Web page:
We recently engaged two individuals for the services they render. One is a dressmaker and another a carpenter. Given that their skills are necessary, important and that the work of their hands also improve one’s image, these two skills are significantly sought through referral. So the referrals came in quite strong given that the referees were well acquainted with the two individuals.
At the briefing for the tailor, the spouse was present and had clearly shown support and respect for the work done previously for other clients. It was a pleasant briefing and we believed that we had made contact with a good dressmaker. Our job was well done, and we had every intention to give subsequent jobs, but we had no immediate need. Shortly after, in one of our subsidiaries, there arose a need for making a certain simple outfit in bulk. So we introduced the person in charge of the project to the dressmaker and the agreement was made to make the outfits. A third of the total was paid as a deposit, and the balance was to be paid on delivery. This was after the dressmaker confirmed that the outfit was part of her portfolio and would thus be done to perfection and in time for the occasion in which they were to be used.
Time was observed but the quality was compromised; To compensate the dressmaker agreed to rectify the outfits after the occasion and accepted only half (½) of the remaining fee. It took another eight months after the occasion before the outfits were delivered and even then, it was after many unreturned calls, embarrassment through claims that the company had refused to pay the whole amount (which we paid even without the goods being delivered) and excuses that contradicted each other with every new month.
[bctt tweet=”How it is that: one, small entrepreneurs seek to be given jobs that they do not have the capacity to handle; and two, they manage to get by with lousy customer service and orientation” username=”@wangarimaina”]
While still waiting for the outfits to be delivered, we had set aside some cash to re-upholster our office furniture with new fabric. The referee for the carpenter gave a very high rating and showed solid confidence in his work. In fact, he indicated that the young man had been short on work and kept asking if there is any referral he can get. So on our end was a need and on the other end was a hungry craftsman ready to do the job.
So he turned up almost immediately and gave a quotation for the job and he was to start within three days. On the second day, he made a follow up with the procurement contact person and on the third day he was called to collect the deposit which would be instrumental in getting the upholstery and set him off for the job. He did warn us that due to price changes, he could possibly ask for more but that he would tell us well in advance. So off he went with a wad of cash and informed us he would be back in the morning with the materials. It was another two days before he started the job and when he was halfway through, he informed us that the cutting and stitching was done badly, and we should add him money to go and correct it. He tried to hide the fact that some of the cushions had been damaged in transit and he had planned to put them on a sofa without our knowledge. A job that had been guaranteed to take 3 days actually took 7 days and even then, it was disappointing because we did not get what we had asked for.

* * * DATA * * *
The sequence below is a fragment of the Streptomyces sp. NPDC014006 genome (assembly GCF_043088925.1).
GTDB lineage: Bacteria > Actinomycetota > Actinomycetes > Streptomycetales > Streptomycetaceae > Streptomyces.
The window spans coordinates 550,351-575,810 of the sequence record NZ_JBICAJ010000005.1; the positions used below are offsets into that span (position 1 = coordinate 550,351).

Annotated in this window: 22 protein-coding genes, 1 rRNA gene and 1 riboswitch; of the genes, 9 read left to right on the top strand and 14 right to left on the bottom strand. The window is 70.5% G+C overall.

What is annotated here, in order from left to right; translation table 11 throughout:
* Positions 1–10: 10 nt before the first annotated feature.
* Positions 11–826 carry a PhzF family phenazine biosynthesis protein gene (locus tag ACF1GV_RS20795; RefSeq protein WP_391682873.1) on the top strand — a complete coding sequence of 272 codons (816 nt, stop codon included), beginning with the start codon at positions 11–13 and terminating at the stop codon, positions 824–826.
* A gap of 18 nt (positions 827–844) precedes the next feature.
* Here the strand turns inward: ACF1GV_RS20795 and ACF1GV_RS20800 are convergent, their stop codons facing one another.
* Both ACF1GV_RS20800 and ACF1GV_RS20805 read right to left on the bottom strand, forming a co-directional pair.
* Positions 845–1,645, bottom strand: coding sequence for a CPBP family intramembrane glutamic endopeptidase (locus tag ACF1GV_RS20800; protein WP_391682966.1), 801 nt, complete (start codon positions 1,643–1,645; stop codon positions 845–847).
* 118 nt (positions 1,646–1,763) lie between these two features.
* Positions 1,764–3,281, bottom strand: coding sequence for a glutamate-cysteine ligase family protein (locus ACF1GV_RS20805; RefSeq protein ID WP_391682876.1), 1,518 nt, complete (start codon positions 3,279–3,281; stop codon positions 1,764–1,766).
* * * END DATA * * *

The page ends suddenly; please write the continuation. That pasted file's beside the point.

With these two incidents one would begin to wonder how it is that: one, small entrepreneurs seek to be given jobs that they do not have the capacity to handle; and two how they manage to get by with lousy customer service and orientation.
[bctt tweet=”Great businesses have loyal customers, mediocre businesses have satisfied customers, malnutritioned businesses have customers!” username=”@wangarimaina”]
Truth be told, both jobs were finished, not to the desired quality, but at least the money did not disappear. Bottomline, services were rendered in exchange for money. Question is, would we give reference to the two craftsmen to a friend or business partner or even want to engage them again.
In this entrepreneurial generation, the grandest failure emanates not from the product or service, but from the customer orientation of those delivering the service or selling the product. Majority of the business people are more interested in securing the deal that has a lot of money and they are willing to cut as many corners as possible to retain maximum profit and not necessarily deliver on their word.